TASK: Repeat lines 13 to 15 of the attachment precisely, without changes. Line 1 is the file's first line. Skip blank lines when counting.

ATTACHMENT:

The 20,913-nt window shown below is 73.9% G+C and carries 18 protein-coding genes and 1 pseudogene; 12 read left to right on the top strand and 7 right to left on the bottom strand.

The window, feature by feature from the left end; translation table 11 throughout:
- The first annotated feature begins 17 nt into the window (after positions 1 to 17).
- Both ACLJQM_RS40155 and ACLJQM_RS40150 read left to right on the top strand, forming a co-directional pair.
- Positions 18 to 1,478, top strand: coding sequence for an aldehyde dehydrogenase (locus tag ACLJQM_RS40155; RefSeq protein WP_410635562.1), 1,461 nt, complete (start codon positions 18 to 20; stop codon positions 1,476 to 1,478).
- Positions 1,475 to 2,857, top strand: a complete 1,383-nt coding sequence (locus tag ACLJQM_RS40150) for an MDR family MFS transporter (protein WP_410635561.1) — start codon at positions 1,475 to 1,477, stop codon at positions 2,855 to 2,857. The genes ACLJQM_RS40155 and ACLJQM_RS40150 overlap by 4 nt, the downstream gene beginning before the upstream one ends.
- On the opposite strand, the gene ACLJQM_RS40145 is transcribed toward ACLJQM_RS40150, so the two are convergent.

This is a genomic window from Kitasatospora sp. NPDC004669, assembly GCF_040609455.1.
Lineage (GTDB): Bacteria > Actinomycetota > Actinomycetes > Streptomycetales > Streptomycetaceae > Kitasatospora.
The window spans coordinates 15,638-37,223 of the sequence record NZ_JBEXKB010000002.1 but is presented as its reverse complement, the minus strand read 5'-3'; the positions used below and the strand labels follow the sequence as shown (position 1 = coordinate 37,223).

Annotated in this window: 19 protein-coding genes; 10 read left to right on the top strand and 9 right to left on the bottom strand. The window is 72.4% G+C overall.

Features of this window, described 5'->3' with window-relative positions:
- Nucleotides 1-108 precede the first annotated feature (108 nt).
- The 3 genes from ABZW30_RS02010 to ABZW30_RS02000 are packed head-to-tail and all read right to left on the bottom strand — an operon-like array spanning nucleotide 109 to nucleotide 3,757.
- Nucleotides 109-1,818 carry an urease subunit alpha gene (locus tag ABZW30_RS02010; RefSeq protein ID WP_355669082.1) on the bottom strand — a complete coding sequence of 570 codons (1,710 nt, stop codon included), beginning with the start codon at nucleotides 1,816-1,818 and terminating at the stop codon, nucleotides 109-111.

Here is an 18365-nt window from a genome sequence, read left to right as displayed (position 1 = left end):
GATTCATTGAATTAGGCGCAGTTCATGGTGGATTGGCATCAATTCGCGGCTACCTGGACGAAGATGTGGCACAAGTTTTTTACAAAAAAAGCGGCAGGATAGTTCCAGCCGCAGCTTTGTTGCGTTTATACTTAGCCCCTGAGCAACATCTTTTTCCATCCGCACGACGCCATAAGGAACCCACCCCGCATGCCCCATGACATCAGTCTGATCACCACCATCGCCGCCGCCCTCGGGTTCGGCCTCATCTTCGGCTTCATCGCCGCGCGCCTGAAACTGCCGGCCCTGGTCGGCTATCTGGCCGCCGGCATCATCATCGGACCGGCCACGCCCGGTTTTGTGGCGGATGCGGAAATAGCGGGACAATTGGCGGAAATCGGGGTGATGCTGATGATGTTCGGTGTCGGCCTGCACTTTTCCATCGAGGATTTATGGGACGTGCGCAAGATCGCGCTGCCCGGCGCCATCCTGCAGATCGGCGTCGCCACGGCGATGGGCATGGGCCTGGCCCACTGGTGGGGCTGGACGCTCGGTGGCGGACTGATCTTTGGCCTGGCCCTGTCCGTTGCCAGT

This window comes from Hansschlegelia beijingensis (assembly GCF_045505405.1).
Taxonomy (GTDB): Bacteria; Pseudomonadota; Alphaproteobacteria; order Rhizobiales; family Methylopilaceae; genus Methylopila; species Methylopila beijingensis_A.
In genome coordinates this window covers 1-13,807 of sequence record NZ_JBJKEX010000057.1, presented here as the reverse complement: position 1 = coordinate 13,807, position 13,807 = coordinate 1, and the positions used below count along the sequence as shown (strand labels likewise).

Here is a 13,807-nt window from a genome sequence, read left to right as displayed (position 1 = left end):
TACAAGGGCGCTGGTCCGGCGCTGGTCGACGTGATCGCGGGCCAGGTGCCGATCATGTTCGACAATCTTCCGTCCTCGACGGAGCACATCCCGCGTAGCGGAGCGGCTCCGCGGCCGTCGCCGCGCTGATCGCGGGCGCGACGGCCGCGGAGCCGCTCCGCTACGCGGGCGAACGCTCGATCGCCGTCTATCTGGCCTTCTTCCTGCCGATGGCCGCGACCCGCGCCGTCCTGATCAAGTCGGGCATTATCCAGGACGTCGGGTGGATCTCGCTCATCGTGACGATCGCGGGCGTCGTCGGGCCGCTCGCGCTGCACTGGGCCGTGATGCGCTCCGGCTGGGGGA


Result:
- Nucleotides 1-108 precede the first annotated feature (108 nt).
- The 3 genes from ABZW30_RS02010 to ABZW30_RS02000 are packed head-to-tail and all read right to left on the bottom strand — an operon-like array spanning nucleotide 109 to nucleotide 3,757.
- Nucleotides 109-1,818 carry an urease subunit alpha gene (locus tag ABZW30_RS02010; RefSeq protein ID WP_355669082.1) on the bottom strand — a complete coding sequence of 570 codons (1,710 nt, stop codon included), beginning with the start codon at nucleotides 1,816-1,818 and terminating at the stop codon, nucleotides 109-111.